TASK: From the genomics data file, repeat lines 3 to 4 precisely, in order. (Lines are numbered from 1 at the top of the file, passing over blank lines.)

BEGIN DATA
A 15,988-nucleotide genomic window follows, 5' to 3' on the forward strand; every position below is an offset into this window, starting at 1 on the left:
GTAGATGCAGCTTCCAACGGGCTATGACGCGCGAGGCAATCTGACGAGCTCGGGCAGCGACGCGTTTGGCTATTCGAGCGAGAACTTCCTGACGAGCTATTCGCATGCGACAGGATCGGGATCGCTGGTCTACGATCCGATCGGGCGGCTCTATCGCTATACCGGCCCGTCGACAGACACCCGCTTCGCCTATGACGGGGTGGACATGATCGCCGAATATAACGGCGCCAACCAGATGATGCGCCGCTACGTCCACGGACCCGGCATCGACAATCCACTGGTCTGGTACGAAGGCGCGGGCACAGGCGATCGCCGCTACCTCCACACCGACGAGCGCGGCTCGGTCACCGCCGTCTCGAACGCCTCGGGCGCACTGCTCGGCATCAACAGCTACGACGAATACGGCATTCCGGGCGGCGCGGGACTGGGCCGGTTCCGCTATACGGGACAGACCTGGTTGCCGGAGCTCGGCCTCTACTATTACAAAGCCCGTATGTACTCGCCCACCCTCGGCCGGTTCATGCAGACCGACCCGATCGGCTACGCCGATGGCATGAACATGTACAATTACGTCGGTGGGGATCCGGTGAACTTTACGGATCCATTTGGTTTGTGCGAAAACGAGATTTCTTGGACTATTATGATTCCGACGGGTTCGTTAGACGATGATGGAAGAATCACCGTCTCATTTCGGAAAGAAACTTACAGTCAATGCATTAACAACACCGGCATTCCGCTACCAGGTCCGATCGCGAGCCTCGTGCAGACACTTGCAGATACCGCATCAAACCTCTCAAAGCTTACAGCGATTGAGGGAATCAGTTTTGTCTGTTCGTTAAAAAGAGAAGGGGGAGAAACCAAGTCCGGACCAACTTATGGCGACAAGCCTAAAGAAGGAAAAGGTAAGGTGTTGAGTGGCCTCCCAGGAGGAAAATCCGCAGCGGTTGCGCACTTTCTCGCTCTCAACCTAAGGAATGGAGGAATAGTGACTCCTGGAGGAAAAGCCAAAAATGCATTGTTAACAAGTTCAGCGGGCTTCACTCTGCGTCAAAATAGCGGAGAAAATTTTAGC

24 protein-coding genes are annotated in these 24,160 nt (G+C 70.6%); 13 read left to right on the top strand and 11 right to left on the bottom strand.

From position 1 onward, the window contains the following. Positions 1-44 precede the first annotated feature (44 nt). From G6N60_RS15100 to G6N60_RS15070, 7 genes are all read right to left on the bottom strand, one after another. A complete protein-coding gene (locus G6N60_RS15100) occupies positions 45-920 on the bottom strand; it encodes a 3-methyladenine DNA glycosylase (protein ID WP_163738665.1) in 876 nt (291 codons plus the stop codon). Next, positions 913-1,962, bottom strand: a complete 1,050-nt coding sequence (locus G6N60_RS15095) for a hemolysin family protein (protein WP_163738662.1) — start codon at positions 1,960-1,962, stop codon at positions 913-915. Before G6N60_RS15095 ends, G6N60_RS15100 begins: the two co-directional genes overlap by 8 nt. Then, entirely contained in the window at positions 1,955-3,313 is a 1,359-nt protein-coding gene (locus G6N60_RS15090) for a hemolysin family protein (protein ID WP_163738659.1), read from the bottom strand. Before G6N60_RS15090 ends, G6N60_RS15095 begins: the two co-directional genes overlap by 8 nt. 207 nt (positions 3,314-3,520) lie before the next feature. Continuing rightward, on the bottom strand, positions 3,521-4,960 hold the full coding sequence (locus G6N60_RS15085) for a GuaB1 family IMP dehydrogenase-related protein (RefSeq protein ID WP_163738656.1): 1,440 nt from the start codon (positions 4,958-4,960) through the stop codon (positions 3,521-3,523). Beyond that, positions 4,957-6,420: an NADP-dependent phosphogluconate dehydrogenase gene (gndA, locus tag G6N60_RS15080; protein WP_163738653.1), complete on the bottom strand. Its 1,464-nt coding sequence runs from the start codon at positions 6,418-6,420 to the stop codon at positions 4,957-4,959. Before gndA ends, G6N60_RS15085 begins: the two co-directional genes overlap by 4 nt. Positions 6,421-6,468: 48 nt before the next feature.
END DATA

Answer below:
24 protein-coding genes are annotated in these 24,160 nt (G+C 70.6%); 13 read left to right on the top strand and 11 right to left on the bottom strand.

From position 1 onward, the window contains the following. Positions 1-44 precede the first annotated feature (44 nt). From G6N60_RS15100 to G6N60_RS15070, 7 genes are all read right to left on the bottom strand, one after another. A complete protein-coding gene (locus G6N60_RS15100) occupies positions 45-920 on the bottom strand; it encodes a 3-methyladenine DNA glycosylase (protein ID WP_163738665.1) in 876 nt (291 codons plus the stop codon). Next, positions 913-1,962, bottom strand: a complete 1,050-nt coding sequence (locus G6N60_RS15095) for a hemolysin family protein (protein WP_163738662.1) — start codon at positions 1,960-1,962, stop codon at positions 913-915. Before G6N60_RS15095 ends, G6N60_RS15100 begins: the two co-directional genes overlap by 8 nt. Then, entirely contained in the window at positions 1,955-3,313 is a 1,359-nt protein-coding gene (locus G6N60_RS15090) for a hemolysin family protein (protein ID WP_163738659.1), read from the bottom strand. Before G6N60_RS15090 ends, G6N60_RS15095 begins: the two co-directional genes overlap by 8 nt. 207 nt (positions 3,314-3,520) lie before the next feature. Continuing rightward, on the bottom strand, positions 3,521-4,960 hold the full coding sequence (locus G6N60_RS15085) for a GuaB1 family IMP dehydrogenase-related protein (RefSeq protein ID WP_163738656.1): 1,440 nt from the start codon (positions 4,958-4,960) through the stop codon (positions 3,521-3,523). Beyond that, positions 4,957-6,420: an NADP-dependent phosphogluconate dehydrogenase gene (gndA, locus tag G6N60_RS15080; protein WP_163738653.1), complete on the bottom strand. Its 1,464-nt coding sequence runs from the start codon at positions 6,418-6,420 to the stop codon at positions 4,957-4,959. Before gndA ends, G6N60_RS15085 begins: the two co-directional genes overlap by 4 nt. Positions 6,421-6,468: 48 nt before the next feature.